Creating positive change and supporting Canada’s mental health

The impact of each interaction on Bell Let’s Talk Day has been felt across the nation. Thank you to all those who continue to speak up about mental illness. Together, we can all play a role in creating positive change.

The Bell Let’s Talk Community Fund will provide grants in the range of $5,000 to $25,000 to projects that improve access to mental health care, supports and services for people in Canada. Click here for more information.

Small action. Big impact.

1,168,302,700

Total number of interactions

$108,415,135

committed

to mental health initiatives

657

Community Fund grants

$17.5 million in funding

Children & Youth

$2.2 million in funding

Indigenous communities

$1.82 million in funding

Military family support

Bell Let’s Talk has partnered with more than 1,000 organizations who have supported over

3,806,409

Canadians with access to mental health services

+$11 million

in Community Fund grants

2,312,193

crisis and distress

line users

1,739,136

children & youth reached

792,363

Canadians supported

through technology-based mental health programs

1,455,078

trained staff and volunteers

19,376

military families helped

through the Bell True Patriot Love Fund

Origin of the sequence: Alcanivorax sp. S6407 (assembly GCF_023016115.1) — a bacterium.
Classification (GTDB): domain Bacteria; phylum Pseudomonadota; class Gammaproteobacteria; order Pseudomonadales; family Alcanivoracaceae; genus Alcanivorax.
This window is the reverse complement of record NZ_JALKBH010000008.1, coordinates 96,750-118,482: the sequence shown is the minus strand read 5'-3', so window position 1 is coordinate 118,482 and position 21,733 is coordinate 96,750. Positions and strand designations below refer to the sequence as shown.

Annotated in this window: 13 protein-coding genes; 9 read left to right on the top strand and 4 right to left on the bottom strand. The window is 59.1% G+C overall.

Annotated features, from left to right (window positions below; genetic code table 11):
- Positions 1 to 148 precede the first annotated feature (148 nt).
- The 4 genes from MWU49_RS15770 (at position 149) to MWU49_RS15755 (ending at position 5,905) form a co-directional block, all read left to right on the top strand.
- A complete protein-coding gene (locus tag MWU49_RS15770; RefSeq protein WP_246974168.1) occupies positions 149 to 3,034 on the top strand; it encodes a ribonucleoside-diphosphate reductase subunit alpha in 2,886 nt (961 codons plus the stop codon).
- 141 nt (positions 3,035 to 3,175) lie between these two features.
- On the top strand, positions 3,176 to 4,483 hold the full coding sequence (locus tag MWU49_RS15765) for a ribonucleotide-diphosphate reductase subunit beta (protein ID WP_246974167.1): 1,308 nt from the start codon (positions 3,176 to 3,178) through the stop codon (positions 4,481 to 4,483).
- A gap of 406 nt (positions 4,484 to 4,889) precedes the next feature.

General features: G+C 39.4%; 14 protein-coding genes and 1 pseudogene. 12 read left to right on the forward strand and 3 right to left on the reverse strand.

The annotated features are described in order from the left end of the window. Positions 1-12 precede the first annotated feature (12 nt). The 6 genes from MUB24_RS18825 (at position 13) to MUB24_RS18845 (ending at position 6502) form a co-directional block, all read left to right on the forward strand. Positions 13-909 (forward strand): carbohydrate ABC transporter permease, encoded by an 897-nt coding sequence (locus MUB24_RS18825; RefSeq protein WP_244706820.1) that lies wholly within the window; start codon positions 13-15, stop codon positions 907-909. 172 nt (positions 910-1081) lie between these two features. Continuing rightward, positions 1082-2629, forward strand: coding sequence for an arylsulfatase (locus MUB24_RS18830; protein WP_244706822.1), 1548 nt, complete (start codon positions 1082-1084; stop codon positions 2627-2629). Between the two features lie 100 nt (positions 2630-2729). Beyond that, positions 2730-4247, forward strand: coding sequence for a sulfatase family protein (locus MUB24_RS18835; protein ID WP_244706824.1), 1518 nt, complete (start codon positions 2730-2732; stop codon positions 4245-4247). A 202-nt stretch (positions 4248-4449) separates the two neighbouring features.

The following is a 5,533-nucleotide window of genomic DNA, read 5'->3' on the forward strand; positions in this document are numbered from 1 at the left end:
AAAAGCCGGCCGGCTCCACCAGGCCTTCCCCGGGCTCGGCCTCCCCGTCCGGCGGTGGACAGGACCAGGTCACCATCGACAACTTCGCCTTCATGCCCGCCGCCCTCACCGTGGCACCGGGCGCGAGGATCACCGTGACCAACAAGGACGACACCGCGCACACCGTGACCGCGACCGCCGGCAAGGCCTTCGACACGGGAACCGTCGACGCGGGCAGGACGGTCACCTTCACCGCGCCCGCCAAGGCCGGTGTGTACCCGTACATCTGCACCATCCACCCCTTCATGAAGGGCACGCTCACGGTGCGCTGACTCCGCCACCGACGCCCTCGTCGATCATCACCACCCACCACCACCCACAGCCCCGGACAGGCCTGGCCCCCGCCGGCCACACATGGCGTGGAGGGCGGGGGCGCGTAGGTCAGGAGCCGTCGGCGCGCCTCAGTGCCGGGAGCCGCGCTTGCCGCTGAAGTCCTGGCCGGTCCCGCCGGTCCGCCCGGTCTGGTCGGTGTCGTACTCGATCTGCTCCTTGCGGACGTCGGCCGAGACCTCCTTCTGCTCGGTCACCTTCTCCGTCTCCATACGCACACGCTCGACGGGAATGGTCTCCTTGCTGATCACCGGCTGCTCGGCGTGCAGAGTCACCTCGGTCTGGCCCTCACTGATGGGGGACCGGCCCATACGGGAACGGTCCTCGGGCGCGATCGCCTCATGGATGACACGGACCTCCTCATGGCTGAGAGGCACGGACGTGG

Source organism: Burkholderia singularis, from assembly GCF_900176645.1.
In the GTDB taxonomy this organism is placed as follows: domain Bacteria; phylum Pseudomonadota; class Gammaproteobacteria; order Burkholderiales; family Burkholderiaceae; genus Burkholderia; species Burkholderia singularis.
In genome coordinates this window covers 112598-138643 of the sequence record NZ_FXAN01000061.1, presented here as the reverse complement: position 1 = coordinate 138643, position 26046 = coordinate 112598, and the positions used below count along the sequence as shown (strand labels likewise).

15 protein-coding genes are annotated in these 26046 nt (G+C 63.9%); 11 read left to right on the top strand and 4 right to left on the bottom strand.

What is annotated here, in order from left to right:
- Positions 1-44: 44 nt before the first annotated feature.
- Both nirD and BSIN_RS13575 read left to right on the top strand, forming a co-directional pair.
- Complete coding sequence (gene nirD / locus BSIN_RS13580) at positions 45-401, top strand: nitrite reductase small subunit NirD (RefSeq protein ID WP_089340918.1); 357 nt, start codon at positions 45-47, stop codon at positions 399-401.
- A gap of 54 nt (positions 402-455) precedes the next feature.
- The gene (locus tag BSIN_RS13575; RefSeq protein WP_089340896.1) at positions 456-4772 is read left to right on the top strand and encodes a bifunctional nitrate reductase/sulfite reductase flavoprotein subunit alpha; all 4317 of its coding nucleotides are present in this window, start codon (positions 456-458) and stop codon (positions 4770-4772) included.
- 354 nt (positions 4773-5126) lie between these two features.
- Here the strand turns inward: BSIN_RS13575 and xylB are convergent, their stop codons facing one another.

83%

of Canadians reported believing attitudes about mental illness have changed for the better

since Bell Let’s Talk began

* Infographics representative of 2010-2020

Les Impatients - Granby, QC

The project consists of expanding the Art therapy workshops to Granby (Estrie region) in collaboration with other partners including Suivi intensif dans le milieu (SIM), Val-des-Cerfs School Commission, and the Granby Hospital. The program has seen a lot of success by being able to integrate people with a mental health problem into society and create social economic and cultural links in addition to contributing to removing the stigma around mental health.

Community fund Québec 2011

Revivre - Montréal, QC

They will hire a web master/social network expert to improve access to information and encourage discussion via the internet. The web site is made up of a help line with information and referral section and an open discussion forum that needs to be further developed and maintained. The project will greatly contribute to reducing stigma as well as breaking the silence and isolation of people suffering with anxiety disorders, depression, and bipolar mental health problems.

Community fund Québec 2011